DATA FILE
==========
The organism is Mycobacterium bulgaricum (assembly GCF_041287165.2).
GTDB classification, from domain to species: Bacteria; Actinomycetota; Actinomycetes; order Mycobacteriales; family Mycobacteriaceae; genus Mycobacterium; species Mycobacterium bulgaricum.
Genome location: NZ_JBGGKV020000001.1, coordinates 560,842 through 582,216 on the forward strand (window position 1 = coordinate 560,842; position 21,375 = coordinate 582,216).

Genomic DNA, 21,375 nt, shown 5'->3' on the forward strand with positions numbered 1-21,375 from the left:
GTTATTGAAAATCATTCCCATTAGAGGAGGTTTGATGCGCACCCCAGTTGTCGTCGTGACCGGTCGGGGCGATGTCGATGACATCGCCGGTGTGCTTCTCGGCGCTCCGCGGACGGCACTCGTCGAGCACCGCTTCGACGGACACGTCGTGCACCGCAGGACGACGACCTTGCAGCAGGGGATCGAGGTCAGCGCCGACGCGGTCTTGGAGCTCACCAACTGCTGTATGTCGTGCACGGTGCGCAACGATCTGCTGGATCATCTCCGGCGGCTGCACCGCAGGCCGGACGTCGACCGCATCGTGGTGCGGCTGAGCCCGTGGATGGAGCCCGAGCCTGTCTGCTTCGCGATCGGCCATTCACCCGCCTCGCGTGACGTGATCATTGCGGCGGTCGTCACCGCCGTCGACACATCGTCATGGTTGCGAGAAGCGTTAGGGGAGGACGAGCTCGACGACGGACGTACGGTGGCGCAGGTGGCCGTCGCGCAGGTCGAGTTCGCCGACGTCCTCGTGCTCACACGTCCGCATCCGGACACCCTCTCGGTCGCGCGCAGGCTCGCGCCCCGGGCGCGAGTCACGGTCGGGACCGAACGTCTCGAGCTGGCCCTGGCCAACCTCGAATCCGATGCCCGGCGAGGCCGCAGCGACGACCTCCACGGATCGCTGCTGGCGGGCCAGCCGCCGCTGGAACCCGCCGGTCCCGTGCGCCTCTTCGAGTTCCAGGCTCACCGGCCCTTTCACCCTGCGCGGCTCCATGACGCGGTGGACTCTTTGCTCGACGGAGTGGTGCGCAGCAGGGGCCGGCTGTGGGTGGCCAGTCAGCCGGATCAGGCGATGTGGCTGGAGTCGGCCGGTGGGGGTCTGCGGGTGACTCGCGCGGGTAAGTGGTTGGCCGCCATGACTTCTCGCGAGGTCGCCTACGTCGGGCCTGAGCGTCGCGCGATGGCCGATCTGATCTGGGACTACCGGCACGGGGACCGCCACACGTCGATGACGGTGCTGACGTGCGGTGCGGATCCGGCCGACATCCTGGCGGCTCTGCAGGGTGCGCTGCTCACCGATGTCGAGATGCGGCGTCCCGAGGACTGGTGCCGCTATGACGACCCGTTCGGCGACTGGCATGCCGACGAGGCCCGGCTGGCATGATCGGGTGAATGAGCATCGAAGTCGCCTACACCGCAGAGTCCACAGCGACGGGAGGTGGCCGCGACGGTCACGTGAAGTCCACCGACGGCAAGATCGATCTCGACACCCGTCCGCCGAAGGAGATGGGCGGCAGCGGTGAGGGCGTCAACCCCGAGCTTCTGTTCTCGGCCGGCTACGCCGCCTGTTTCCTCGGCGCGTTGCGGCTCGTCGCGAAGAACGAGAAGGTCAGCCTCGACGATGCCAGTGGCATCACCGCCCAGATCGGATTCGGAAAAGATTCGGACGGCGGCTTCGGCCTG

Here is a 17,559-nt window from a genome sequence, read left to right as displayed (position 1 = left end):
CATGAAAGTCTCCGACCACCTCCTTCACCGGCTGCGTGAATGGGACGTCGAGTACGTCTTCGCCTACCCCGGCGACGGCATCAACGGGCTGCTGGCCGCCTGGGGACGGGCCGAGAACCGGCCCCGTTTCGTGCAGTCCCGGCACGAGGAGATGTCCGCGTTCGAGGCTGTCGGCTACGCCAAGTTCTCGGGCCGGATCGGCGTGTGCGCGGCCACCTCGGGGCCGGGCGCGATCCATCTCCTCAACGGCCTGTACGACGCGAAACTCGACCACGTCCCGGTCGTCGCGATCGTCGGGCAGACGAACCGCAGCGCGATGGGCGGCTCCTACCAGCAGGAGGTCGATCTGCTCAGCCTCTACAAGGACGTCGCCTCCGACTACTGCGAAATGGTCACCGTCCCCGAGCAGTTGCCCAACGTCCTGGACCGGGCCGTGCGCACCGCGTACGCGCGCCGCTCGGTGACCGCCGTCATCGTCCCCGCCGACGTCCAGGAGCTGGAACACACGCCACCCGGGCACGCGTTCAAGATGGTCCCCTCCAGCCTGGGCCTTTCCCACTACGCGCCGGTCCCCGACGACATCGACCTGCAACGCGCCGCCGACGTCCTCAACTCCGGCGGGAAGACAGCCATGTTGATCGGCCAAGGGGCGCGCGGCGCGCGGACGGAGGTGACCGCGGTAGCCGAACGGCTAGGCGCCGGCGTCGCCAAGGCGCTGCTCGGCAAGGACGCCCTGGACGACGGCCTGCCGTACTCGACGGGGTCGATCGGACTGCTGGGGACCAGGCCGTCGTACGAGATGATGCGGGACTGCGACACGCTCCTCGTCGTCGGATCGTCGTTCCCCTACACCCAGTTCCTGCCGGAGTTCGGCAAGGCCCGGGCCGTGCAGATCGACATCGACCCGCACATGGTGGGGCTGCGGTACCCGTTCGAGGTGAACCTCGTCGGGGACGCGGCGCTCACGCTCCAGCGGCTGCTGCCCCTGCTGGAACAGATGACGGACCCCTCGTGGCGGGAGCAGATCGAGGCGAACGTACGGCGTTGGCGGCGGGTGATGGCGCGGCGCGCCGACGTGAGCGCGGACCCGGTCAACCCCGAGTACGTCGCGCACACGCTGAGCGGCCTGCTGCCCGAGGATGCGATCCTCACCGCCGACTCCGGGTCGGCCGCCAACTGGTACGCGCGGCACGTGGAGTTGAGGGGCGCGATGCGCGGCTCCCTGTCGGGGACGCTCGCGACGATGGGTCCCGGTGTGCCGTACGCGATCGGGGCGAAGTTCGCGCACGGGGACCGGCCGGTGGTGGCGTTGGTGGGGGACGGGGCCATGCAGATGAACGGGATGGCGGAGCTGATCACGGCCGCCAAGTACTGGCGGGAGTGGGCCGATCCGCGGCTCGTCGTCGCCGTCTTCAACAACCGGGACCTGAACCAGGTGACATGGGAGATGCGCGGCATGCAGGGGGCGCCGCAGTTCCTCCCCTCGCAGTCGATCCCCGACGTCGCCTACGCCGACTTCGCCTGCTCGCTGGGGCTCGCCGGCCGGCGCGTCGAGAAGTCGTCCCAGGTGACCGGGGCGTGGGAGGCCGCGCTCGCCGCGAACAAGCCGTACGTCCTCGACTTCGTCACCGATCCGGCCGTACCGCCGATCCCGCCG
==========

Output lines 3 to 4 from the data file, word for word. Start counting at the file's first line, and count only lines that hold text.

Genome location: NZ_JBGGKV020000001.1, coordinates 560,842 through 582,216 on the forward strand (window position 1 = coordinate 560,842; position 21,375 = coordinate 582,216).

Genomic DNA, 21,375 nt, shown 5'->3' on the forward strand with positions numbered 1-21,375 from the left: